2. Remedies. In a suit described in subsection (2) for a violation described in that subsection, remedies (including remedies both at law and in equity) are available for the violation to the same extent as such remedies are available for such a violation in a suit against any public or private entity other than a State, instrumentality of a State, or officer or employee of a State acting in his or her official capacity. Such remedies include impounding and disposition of infringing articles under section 503, actual damages and profits and statutory damages under section 504, costs and attorney's fees under section 505, and the remedies provided in section 510.

One of the rights reserved to the copyright owner is the right "to perform the copyrighted work publicly." 17 U.S.C. §106 (4). This right remains with the copyright owner and is not transferred to the purchaser or lessee of a cassette. Section 101 contains the following definiiton of "publicly":

To perform or display a work 'publicly' means--

(1) to perform or display it at a place open to the public or at any place where a substantial number of persons outside of a normal circle of a family and its social acquaintances is gathered;

(2) to transmit or otherwise communicate a performance or display of the work to a place speficied by clause (1) or to the public, by means of any device or process, whether the members of the public capable of receiving the performance or display receive it in the same place or in separate places and at the same time or at different times.

Congress, as both the House and Senate Reports on the Copyright Act demonstrate, clearly intended that even performances which are not open to the general public and are limited to particular groups or categories of persons fall within the definition of "to perform . . . a work publicly." For example, H.R. Rep. No. 94-1476, 94th Cong. 2d Sess. (1976) at p. 64 states that performances in "places such as clubs, lodges, factories, summer camps and schools are public performances subject to copyright control." (emphasis supplied.)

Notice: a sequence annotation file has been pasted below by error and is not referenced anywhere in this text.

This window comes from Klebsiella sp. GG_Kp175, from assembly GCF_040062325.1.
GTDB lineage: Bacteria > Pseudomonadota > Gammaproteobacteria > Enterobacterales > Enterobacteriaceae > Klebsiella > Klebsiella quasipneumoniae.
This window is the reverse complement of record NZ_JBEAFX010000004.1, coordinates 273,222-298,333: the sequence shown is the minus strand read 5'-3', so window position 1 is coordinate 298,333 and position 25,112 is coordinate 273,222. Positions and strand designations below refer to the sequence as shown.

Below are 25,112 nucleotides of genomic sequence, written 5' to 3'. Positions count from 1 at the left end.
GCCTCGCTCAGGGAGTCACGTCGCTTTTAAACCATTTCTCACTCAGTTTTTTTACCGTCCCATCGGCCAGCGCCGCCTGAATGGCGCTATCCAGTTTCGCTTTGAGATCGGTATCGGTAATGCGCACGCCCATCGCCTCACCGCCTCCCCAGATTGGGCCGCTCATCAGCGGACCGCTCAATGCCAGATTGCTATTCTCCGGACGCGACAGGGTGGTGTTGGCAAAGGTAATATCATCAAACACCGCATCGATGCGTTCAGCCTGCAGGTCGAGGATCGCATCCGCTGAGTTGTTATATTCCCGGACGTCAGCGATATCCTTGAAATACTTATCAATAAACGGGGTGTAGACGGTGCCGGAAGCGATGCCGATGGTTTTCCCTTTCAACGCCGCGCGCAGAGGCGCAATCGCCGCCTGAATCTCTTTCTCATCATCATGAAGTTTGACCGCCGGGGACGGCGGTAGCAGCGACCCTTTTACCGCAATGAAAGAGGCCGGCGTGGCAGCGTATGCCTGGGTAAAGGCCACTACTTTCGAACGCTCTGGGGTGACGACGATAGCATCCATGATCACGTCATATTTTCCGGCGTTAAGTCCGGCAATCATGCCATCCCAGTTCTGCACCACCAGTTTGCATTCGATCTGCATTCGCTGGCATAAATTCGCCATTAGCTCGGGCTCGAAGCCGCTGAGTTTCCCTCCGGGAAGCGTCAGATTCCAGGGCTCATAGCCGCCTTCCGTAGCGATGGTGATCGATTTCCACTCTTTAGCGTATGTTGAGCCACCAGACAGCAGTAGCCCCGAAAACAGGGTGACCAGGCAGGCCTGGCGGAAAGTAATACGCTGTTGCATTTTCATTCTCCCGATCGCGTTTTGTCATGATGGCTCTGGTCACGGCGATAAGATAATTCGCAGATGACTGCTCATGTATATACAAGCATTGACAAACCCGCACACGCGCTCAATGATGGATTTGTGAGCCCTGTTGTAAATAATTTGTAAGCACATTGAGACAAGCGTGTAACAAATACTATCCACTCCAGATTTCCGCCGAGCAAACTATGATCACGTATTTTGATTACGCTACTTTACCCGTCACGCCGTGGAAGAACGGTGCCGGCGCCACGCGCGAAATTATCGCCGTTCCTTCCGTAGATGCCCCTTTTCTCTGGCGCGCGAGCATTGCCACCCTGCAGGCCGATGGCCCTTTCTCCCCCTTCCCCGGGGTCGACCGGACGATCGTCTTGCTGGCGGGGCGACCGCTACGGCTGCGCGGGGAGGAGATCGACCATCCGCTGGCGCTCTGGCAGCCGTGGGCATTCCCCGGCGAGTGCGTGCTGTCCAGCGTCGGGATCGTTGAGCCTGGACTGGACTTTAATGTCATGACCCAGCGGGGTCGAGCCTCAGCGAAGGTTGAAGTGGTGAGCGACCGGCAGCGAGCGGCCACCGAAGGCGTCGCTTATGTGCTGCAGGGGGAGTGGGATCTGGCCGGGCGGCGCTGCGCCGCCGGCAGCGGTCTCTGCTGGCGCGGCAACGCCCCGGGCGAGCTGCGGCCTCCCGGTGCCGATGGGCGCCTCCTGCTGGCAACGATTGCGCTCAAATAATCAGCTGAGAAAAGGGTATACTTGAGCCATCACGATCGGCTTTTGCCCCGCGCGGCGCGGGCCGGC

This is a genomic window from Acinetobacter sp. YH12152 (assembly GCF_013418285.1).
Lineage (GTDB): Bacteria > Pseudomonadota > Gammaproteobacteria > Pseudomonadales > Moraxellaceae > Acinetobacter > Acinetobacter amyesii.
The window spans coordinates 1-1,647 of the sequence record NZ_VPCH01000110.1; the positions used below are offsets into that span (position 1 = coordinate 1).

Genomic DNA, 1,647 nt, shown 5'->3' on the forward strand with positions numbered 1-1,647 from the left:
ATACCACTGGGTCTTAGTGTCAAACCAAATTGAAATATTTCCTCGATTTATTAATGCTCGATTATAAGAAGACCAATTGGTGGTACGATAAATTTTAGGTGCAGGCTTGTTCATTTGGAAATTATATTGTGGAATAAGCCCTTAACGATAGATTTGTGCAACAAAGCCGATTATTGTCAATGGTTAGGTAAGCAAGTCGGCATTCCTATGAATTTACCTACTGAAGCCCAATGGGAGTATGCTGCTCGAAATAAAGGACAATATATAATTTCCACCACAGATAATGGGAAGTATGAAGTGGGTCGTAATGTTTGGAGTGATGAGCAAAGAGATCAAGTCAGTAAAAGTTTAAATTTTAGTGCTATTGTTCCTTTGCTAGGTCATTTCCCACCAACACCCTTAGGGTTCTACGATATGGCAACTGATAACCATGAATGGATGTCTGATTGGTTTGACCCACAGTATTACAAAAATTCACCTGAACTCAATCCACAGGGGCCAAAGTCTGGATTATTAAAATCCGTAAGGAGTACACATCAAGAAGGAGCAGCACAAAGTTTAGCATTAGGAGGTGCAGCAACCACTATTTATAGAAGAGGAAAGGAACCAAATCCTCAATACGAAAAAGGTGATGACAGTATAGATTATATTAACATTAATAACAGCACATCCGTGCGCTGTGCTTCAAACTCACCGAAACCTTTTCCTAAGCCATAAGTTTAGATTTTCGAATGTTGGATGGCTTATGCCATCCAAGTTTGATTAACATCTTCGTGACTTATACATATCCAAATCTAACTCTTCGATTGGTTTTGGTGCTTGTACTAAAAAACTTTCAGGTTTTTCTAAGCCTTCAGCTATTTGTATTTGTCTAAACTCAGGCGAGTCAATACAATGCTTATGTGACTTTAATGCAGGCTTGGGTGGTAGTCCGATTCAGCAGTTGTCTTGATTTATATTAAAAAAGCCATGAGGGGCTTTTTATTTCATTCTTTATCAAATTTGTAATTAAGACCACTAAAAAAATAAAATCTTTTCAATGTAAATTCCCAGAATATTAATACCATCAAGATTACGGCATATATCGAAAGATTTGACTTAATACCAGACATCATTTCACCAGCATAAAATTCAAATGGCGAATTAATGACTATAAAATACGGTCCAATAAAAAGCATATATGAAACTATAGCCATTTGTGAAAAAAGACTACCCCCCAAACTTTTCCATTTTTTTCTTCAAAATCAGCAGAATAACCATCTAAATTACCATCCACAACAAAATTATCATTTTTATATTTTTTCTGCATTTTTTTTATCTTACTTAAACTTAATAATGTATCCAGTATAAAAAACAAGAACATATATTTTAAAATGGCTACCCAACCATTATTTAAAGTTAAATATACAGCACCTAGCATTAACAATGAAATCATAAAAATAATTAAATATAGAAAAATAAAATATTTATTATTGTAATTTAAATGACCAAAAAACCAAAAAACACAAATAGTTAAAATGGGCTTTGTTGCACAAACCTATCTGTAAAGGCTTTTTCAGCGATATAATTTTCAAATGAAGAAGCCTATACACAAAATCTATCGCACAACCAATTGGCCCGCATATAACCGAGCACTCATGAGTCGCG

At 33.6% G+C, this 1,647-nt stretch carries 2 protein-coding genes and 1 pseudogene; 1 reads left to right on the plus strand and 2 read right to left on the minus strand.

Despite these broad performance rights, the Copyright Act recognized that certain educational performances should not be subject to a copyright owner's control.

Section 110(1) provides an exemption for certain classroom performances:

Notwithstanding the provisions of § 106, the following are not infringements of copyright:

(1) performance or display of a work by instructors or pupils in the course of face-to-face teaching activities of a nonprofit educational institution, in a classroom or similar place devoted to instruction, unless, in the case of a motion picture or other audiovisual work, the performance, or the display of individual images is given by means of a copy that was not lawfully made under this title, and that the person responsible for the performance knew or had reason to believe was not lawfully made;

By creating this exemption the Copyright Act balances the need for educators to have access to copyrighted material with the copyright owner's right to control uses of his creative efforts.

Our clients are available, diretly or through their authorized licensors, to license performances at colleges and universities. Each of our clients has authorized Films Incorporated, Chicago, Illinois [(314) 289-2102] and others to license performances of motion pictures at institutions such as yours.

If you have any questions regarding the contents of this letter, please do not hesitate to write this office.

 

Sincerely,

 

Sargoy, Stein, Rosen & Shapiro